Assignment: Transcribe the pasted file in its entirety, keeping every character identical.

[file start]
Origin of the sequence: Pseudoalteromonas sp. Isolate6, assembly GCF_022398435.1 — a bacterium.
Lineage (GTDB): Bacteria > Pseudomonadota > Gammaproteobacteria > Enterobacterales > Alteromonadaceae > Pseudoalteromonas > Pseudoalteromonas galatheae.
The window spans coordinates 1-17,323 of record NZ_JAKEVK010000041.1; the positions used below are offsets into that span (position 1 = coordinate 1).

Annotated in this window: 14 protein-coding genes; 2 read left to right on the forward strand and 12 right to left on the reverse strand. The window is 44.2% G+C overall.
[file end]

Origin of the sequence: Pseudoalteromonas sp. Isolate6, assembly GCF_022398435.1 — a bacterium.
Lineage (GTDB): Bacteria > Pseudomonadota > Gammaproteobacteria > Enterobacterales > Alteromonadaceae > Pseudoalteromonas > Pseudoalteromonas galatheae.
The window spans coordinates 1-17,323 of record NZ_JAKEVK010000041.1; the positions used below are offsets into that span (position 1 = coordinate 1).

Annotated in this window: 14 protein-coding genes; 2 read left to right on the forward strand and 12 right to left on the reverse strand. The window is 44.2% G+C overall.